February 3, 2006 |
ANYONE WHO'S ever taken a creative-writing course knows that the key to good drama (or any celebrity "news" magazine) is conflict. When real conflict (like the Brad and Jen divorce) rears its ugly, head that's a gossip goldmine, but when nothing much is going on, you have to goose the conflict any way possible. Take the new issue of Celebrity Living that features the big story (actually the photo is bigger than the story) "Brad and Angelina BATTLE OVER BABY!" Here are the battles: Brad allegedly wants the baby to be born in a Malibu hospital.
March 4, 1997 |
Flyers officials and captain Eric Lindros denied - with a mixture of anger and weary resignation - a report by WIP (610-AM) talk-show host Craig Carton about Lindros supposedly being held out of a game last month at least partly because he had been drinking. "I think it's a joke," said Lindros, who was observed by reporters taking treatments for a bruised lower back in the days before and after his two-game absence Feb. 15 and 16. "I have less respect for you just for asking that," he told a TV reporter.
May 5, 2007 |
The Attorney General's Office yesterday said it would review the conduct of the head of the state troopers union, who threatened to release the home addresses of two well-known radio shock jocks in retaliation for broadcasting a story he says was irresponsible. A spokesman for Attorney General Stuart Rabner said the matter had been referred to the Office of State Police Affairs, which examines trooper practices. "We are reviewing the entire incident," said spokesman David Wald.
June 4, 1997 |
The Flyers just completed their second game of the Stanley Cup, and this morning, WIP-AM (610) will be buzzing with postgame comments. That's the same WIP that was sued in March by Flyers owner Ed Snider. That's the same WIP that has a contract to air all of the team's Stanley Cup games. It's a good bet that even with the sticky relationship between the two sides, WIP will make mad dollars off the Flyers and the Cup - whether the team wins or loses. Despite their strife, the two seem to be stuck with each other in a relationship that the Flyers would no doubt like to end. Tom Taylor of M Street Journal, a trade magazine, said yesterday that he didn't think the Flyers have a choice.
March 6, 1997 |
The CoreStates Center is only seven months old; it hasn't seen all that many strange sights. But the building might be older than Independence Hall before it sees anything to match last night. Ed Snider, the Flyers' chairman, stood at a lectern before the game and denounced WIP, the radio station that airs his team's games, the station that went to a sports-talk format under his ownership before he sold it in 1992. Excerpts from Snider's remarks were later broadcast between periods on the scoreboard video screen, drawing cheers as loud as the boos elicted by the WIP logo, displayed on the very same screen once each period, as mandated by the team's contract with the station.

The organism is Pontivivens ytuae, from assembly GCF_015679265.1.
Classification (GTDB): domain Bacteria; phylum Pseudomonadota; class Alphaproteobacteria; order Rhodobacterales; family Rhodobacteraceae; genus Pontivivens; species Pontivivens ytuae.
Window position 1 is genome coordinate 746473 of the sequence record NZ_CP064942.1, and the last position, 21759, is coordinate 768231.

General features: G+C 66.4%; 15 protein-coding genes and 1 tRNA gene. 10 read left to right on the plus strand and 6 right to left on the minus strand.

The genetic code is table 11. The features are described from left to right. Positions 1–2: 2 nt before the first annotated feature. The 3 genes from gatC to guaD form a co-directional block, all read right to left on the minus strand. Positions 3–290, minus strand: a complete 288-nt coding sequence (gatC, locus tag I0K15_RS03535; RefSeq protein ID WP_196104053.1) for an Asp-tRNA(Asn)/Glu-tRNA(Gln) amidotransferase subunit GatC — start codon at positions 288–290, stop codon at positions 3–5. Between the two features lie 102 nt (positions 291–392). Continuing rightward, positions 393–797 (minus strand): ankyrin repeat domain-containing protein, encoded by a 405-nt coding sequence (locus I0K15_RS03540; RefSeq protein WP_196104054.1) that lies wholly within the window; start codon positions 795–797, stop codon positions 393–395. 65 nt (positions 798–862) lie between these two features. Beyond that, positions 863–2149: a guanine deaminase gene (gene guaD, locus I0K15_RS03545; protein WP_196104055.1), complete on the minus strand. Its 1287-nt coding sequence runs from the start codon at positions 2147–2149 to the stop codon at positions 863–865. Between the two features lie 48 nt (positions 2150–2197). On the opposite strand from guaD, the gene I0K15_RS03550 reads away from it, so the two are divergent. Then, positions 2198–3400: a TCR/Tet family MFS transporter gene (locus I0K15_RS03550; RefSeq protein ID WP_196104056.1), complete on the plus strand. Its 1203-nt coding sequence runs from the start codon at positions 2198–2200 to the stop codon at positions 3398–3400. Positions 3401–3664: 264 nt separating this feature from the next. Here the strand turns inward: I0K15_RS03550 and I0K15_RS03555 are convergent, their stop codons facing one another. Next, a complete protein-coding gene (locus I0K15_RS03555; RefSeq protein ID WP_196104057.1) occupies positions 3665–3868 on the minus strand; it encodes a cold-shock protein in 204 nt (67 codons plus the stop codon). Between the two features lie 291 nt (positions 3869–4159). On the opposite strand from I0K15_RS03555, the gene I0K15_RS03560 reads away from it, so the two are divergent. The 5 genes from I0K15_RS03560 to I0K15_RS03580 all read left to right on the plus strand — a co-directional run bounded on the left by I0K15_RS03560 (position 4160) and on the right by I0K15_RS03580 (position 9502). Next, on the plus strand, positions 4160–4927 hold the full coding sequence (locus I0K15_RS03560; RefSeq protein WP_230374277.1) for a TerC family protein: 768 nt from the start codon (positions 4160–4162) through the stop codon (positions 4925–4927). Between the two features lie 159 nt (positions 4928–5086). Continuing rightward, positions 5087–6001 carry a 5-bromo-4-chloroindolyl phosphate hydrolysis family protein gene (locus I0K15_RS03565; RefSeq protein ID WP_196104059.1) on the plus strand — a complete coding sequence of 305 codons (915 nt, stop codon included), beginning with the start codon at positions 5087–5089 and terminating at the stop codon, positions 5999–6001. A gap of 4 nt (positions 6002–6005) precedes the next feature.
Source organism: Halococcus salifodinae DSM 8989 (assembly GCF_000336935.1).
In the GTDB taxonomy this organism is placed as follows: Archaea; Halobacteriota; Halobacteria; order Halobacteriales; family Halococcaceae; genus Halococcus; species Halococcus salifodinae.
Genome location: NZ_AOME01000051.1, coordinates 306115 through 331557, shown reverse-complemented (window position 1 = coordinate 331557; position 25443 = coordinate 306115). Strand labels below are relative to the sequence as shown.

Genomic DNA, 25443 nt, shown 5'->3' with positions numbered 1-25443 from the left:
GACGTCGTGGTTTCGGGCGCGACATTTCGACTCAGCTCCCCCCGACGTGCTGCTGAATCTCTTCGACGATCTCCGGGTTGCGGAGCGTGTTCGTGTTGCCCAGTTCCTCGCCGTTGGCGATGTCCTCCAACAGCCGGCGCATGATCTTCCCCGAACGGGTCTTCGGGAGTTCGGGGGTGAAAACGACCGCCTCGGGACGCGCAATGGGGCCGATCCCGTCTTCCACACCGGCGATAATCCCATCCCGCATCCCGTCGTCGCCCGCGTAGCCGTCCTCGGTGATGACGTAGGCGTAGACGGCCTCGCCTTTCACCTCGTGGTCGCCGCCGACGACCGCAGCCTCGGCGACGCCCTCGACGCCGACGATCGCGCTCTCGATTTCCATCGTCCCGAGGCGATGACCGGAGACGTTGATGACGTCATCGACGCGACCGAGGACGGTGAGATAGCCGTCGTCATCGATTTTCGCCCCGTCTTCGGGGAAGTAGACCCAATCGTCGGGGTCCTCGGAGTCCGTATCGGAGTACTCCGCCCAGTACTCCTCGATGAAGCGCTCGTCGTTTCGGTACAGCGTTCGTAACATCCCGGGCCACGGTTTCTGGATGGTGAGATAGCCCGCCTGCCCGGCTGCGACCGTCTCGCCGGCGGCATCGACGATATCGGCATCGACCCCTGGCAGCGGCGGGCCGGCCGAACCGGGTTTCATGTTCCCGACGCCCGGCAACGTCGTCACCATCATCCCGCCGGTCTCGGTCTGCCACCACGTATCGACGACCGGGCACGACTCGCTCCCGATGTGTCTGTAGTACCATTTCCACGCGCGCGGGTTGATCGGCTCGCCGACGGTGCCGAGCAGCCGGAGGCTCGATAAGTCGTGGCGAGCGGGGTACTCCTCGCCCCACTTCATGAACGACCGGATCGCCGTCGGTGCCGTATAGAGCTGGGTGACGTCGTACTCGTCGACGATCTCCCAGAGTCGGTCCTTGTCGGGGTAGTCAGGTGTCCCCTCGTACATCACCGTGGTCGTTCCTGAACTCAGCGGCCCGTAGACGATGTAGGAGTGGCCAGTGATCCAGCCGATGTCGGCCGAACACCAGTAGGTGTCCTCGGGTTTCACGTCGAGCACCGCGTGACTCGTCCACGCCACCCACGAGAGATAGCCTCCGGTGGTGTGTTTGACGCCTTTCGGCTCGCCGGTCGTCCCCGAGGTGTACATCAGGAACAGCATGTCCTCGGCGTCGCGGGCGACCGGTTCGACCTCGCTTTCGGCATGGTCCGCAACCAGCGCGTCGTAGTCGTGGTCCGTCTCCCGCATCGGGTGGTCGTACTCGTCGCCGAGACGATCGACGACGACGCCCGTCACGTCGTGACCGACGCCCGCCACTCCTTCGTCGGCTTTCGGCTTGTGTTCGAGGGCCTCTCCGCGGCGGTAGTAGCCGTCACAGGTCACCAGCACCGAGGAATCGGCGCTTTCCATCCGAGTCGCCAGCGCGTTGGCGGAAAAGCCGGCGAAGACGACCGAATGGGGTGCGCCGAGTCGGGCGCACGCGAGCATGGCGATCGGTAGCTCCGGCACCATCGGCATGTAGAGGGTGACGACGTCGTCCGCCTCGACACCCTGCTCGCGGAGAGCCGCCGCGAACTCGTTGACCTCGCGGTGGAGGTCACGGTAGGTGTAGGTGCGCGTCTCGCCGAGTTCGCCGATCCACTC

March 25, 1998 |
Flyers center Eric Lindros will receive an apology and money for a charity of his choice from WIP-AM to settle a claim filed after a talk-show host reported that Lindros had missed a game because he was hung over from drinking the night before. Details of the settlement are expected to be worked out by the end of the month, according to those familiar with it. Part of the settlement will stipulate that it will not be discussed by on-air personalities or callers to the radio station, which is known for boisterous sports talk.
June 23, 2000 |
WIP radio host Mike Missanelli was suspended for two days last week for criticizing Flyers management, sources at the station say. The suspension was based on a clause in the sports-talk station's contract to broadcast Sixers and Flyers games that prohibits "personal attacks" on the teams, their players, and management. Some WIP hosts, who pride themselves on their outspoken comments in the free-flowing talk format, say the clause represents an attempt by the station - owned by Infinity Broadcasting, a CBS subsidiary - to muzzle them and is part of a broader effort by the Flyers to obtain favorable coverage.
March 7, 1997 |
Flyers chairman Ed Snider's decision to sue sports-talk WIP-AM (610) and host Craig Carton for remarks made about Flyers captain Eric Lindros took the broadcast industry by surprise yesterday. Talk radio, known for its shoot-from-the-lip on-air personalities and outrageous callers, has rarely been taken to task by people or organizations who feel they've been slimed. On Wednesday night, the Flyers announced that they had accepted the challenge. Incensed by Carton's on-air remarks that Lindros was "suspended" from a Feb. 15 game for being hungover or drunk, the organization filed a document Tuesday declaring its intention to sue in Common Pleas Court.
April 9, 1997 |
Don from Fishtown. First-time caller, longtime listener. Quick question: Now that you guys at WIP-610, the loudmouth sports-talk radio station, are facing a libel suit from the owner of the Flyers, are you going to can the trash talk? Fat chance. Just a month after the city's slickest attorney was brought in to sue the pants off the station and its hosts, the high-decibel guys are still yelling. In the course of one afternoon hour last week, two of the talkers - Mike Missanelli and Steve Fredericks - called: Eagles coach Ray Rhodes a liar.
March 16, 1997 |
Dwayne Bolt, a former producer and engineer at WIP-AM (610), the sports-talk radio station that has found itself involved in controversy after controversy, says the best way to describe Tom Bigby, its powerful station manager, is this: "Tom Bigby," he said, "is Tyrannosaurus Rex in a forest of vegans. " Tom Bigby is the radio programmer who created, for better or worse, the WIP of today, the sports-talk station where female bodies and celebrity sightings are just as important as earned-run averages, plus-minus ratios and yards per carry.